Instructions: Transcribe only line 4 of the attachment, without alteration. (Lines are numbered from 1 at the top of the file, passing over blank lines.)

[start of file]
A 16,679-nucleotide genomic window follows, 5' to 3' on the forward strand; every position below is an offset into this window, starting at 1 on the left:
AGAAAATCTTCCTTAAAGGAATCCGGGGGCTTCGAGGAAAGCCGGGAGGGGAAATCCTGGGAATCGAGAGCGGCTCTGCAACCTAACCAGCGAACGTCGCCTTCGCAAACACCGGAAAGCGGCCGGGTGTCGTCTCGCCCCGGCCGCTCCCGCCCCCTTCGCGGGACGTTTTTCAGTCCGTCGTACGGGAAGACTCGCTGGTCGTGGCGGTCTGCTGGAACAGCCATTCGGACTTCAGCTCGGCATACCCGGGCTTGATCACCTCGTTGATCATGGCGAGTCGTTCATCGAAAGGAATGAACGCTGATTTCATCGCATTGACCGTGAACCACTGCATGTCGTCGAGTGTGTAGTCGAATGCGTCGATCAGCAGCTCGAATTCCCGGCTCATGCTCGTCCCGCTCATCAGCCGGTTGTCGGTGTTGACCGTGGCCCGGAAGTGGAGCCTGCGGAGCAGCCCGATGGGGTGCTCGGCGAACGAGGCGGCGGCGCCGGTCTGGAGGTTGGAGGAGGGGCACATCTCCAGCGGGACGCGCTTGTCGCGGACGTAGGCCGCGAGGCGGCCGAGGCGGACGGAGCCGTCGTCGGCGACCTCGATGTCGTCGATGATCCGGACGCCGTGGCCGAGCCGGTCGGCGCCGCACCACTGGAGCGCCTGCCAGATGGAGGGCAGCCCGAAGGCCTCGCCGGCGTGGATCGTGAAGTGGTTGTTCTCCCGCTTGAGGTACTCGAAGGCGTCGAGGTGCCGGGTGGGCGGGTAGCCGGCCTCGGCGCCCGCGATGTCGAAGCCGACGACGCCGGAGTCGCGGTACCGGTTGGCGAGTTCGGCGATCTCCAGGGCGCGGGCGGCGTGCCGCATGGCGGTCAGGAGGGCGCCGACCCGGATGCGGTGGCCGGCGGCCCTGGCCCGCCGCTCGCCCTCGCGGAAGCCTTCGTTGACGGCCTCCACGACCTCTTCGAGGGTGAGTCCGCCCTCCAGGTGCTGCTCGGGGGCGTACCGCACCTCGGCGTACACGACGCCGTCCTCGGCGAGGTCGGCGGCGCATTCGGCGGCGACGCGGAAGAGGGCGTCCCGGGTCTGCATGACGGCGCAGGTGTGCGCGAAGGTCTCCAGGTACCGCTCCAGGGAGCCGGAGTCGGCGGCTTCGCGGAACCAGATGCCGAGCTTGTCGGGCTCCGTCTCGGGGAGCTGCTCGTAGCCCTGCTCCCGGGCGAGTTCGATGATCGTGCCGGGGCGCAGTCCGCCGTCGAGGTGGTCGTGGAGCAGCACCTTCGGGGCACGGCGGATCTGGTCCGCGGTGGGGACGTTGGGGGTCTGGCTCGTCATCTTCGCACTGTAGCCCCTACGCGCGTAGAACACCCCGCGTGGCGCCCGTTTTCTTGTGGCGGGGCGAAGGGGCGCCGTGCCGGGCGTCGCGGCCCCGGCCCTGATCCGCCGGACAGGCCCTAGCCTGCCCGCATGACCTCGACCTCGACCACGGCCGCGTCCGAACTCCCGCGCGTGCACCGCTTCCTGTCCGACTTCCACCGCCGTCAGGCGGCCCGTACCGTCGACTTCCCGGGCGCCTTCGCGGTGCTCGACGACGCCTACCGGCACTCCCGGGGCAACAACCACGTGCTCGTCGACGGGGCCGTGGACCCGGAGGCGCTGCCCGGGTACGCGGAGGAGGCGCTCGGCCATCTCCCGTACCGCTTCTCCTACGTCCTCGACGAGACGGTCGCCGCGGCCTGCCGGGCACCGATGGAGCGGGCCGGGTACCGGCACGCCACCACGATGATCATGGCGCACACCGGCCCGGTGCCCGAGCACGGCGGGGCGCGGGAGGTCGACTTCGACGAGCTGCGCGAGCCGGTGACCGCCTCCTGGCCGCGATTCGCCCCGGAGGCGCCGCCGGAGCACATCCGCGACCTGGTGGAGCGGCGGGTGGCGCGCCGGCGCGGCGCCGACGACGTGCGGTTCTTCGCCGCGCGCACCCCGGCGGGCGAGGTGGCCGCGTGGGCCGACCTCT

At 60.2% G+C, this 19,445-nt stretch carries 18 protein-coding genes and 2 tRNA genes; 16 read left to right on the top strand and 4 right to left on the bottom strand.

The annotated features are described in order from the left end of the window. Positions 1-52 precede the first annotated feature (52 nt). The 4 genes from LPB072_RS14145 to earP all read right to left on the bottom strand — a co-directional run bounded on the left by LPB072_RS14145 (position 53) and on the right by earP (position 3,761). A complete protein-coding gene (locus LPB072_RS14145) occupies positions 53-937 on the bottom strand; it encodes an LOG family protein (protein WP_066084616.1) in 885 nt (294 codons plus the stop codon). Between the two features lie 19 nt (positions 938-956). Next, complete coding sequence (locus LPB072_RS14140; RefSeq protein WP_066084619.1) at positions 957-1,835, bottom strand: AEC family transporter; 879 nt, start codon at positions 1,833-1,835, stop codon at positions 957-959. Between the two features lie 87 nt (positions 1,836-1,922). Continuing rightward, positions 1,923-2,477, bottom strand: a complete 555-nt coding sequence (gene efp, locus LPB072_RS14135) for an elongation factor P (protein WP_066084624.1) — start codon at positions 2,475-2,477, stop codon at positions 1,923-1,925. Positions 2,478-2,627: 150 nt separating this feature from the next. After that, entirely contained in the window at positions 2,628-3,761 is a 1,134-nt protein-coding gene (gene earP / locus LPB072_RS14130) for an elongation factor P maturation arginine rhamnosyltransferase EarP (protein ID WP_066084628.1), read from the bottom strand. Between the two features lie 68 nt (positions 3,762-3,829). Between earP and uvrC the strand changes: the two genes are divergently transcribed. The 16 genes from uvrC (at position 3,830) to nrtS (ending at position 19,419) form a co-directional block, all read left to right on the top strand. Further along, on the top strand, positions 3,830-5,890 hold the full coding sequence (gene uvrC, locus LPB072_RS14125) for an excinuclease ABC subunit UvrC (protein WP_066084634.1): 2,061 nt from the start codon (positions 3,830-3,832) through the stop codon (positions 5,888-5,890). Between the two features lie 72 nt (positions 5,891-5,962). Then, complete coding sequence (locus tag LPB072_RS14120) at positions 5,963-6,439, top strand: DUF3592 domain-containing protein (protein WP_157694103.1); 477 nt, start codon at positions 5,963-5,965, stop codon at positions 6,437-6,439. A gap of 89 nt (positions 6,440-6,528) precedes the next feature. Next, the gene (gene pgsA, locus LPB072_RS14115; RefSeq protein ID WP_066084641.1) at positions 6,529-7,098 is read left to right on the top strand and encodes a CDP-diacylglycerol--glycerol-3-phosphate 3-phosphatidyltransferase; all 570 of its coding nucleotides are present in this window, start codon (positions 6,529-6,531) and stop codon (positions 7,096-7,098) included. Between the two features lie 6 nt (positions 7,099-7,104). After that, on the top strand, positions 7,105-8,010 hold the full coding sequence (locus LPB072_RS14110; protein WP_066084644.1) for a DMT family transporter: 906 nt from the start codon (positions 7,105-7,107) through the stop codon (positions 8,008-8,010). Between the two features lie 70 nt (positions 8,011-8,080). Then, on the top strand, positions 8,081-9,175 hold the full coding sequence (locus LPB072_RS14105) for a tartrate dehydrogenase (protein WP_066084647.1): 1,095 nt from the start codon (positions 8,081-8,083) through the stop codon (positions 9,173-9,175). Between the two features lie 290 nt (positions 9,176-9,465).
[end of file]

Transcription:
The annotated features are described in order from the left end of the window. Positions 1-52 precede the first annotated feature (52 nt). The 4 genes from LPB072_RS14145 to earP all read right to left on the bottom strand — a co-directional run bounded on the left by LPB072_RS14145 (position 53) and on the right by earP (position 3,761). A complete protein-coding gene (locus LPB072_RS14145) occupies positions 53-937 on the bottom strand; it encodes an LOG family protein (protein WP_066084616.1) in 885 nt (294 codons plus the stop codon). Between the two features lie 19 nt (positions 938-956). Next, complete coding sequence (locus LPB072_RS14140; RefSeq protein WP_066084619.1) at positions 957-1,835, bottom strand: AEC family transporter; 879 nt, start codon at positions 1,833-1,835, stop codon at positions 957-959. Between the two features lie 87 nt (positions 1,836-1,922). Continuing rightward, positions 1,923-2,477, bottom strand: a complete 555-nt coding sequence (gene efp, locus LPB072_RS14135) for an elongation factor P (protein WP_066084624.1) — start codon at positions 2,475-2,477, stop codon at positions 1,923-1,925. Positions 2,478-2,627: 150 nt separating this feature from the next. After that, entirely contained in the window at positions 2,628-3,761 is a 1,134-nt protein-coding gene (gene earP / locus LPB072_RS14130) for an elongation factor P maturation arginine rhamnosyltransferase EarP (protein ID WP_066084628.1), read from the bottom strand. Between the two features lie 68 nt (positions 3,762-3,829). Between earP and uvrC the strand changes: the two genes are divergently transcribed. The 16 genes from uvrC (at position 3,830) to nrtS (ending at position 19,419) form a co-directional block, all read left to right on the top strand. Further along, on the top strand, positions 3,830-5,890 hold the full coding sequence (gene uvrC, locus LPB072_RS14125) for an excinuclease ABC subunit UvrC (protein WP_066084634.1): 2,061 nt from the start codon (positions 3,830-3,832) through the stop codon (positions 5,888-5,890). Between the two features lie 72 nt (positions 5,891-5,962). Then, complete coding sequence (locus tag LPB072_RS14120) at positions 5,963-6,439, top strand: DUF3592 domain-containing protein (protein WP_157694103.1); 477 nt, start codon at positions 5,963-5,965, stop codon at positions 6,437-6,439. A gap of 89 nt (positions 6,440-6,528) precedes the next feature. Next, the gene (gene pgsA, locus LPB072_RS14115; RefSeq protein ID WP_066084641.1) at positions 6,529-7,098 is read left to right on the top strand and encodes a CDP-diacylglycerol--glycerol-3-phosphate 3-phosphatidyltransferase; all 570 of its coding nucleotides are present in this window, start codon (positions 6,529-6,531) and stop codon (positions 7,096-7,098) included. Between the two features lie 6 nt (positions 7,099-7,104). After that, on the top strand, positions 7,105-8,010 hold the full coding sequence (locus LPB072_RS14110; protein WP_066084644.1) for a DMT family transporter: 906 nt from the start codon (positions 7,105-7,107) through the stop codon (positions 8,008-8,010). Between the two features lie 70 nt (positions 8,011-8,080). Then, on the top strand, positions 8,081-9,175 hold the full coding sequence (locus LPB072_RS14105) for a tartrate dehydrogenase (protein WP_066084647.1): 1,095 nt from the start codon (positions 8,081-8,083) through the stop codon (positions 9,173-9,175). Between the two features lie 290 nt (positions 9,176-9,465).